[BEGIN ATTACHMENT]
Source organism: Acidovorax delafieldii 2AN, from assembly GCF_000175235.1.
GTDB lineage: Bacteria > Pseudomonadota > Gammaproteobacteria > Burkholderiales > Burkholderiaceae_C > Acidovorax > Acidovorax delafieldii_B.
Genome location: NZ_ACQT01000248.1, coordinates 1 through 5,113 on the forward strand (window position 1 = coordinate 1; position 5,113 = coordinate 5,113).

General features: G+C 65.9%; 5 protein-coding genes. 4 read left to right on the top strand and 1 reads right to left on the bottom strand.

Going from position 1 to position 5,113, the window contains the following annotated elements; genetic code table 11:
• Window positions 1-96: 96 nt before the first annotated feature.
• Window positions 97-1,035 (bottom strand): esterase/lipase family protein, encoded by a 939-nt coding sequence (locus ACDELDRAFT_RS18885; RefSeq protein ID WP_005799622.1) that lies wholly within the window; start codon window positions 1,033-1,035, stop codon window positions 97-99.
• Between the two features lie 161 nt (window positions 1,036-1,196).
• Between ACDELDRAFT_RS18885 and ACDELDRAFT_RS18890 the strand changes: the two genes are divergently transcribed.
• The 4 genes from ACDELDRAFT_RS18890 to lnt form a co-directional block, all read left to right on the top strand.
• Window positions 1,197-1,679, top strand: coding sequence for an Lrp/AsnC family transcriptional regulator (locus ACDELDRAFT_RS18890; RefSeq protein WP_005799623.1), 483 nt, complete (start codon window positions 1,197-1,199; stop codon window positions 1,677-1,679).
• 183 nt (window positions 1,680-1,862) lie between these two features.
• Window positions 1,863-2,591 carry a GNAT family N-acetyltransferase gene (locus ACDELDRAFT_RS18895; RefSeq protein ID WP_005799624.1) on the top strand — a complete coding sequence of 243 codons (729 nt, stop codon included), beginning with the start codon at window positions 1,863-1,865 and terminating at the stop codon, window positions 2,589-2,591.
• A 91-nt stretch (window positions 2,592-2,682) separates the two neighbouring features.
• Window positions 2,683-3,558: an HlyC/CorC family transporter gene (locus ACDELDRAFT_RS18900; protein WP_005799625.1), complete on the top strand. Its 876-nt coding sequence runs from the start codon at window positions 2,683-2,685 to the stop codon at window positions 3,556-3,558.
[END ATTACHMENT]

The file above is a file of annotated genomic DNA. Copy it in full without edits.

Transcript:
Source organism: Acidovorax delafieldii 2AN, from assembly GCF_000175235.1.
GTDB lineage: Bacteria > Pseudomonadota > Gammaproteobacteria > Burkholderiales > Burkholderiaceae_C > Acidovorax > Acidovorax delafieldii_B.
Genome location: NZ_ACQT01000248.1, coordinates 1 through 5,113 on the forward strand (window position 1 = coordinate 1; position 5,113 = coordinate 5,113).

General features: G+C 65.9%; 5 protein-coding genes. 4 read left to right on the top strand and 1 reads right to left on the bottom strand.

Going from position 1 to position 5,113, the window contains the following annotated elements; genetic code table 11:
• Window positions 1-96: 96 nt before the first annotated feature.
• Window positions 97-1,035 (bottom strand): esterase/lipase family protein, encoded by a 939-nt coding sequence (locus ACDELDRAFT_RS18885; RefSeq protein ID WP_005799622.1) that lies wholly within the window; start codon window positions 1,033-1,035, stop codon window positions 97-99.
• Between the two features lie 161 nt (window positions 1,036-1,196).
• Between ACDELDRAFT_RS18885 and ACDELDRAFT_RS18890 the strand changes: the two genes are divergently transcribed.
• The 4 genes from ACDELDRAFT_RS18890 to lnt form a co-directional block, all read left to right on the top strand.
• Window positions 1,197-1,679, top strand: coding sequence for an Lrp/AsnC family transcriptional regulator (locus ACDELDRAFT_RS18890; RefSeq protein WP_005799623.1), 483 nt, complete (start codon window positions 1,197-1,199; stop codon window positions 1,677-1,679).
• 183 nt (window positions 1,680-1,862) lie between these two features.
• Window positions 1,863-2,591 carry a GNAT family N-acetyltransferase gene (locus ACDELDRAFT_RS18895; RefSeq protein ID WP_005799624.1) on the top strand — a complete coding sequence of 243 codons (729 nt, stop codon included), beginning with the start codon at window positions 1,863-1,865 and terminating at the stop codon, window positions 2,589-2,591.
• A 91-nt stretch (window positions 2,592-2,682) separates the two neighbouring features.
• Window positions 2,683-3,558: an HlyC/CorC family transporter gene (locus ACDELDRAFT_RS18900; protein WP_005799625.1), complete on the top strand. Its 876-nt coding sequence runs from the start codon at window positions 2,683-2,685 to the stop codon at window positions 3,556-3,558.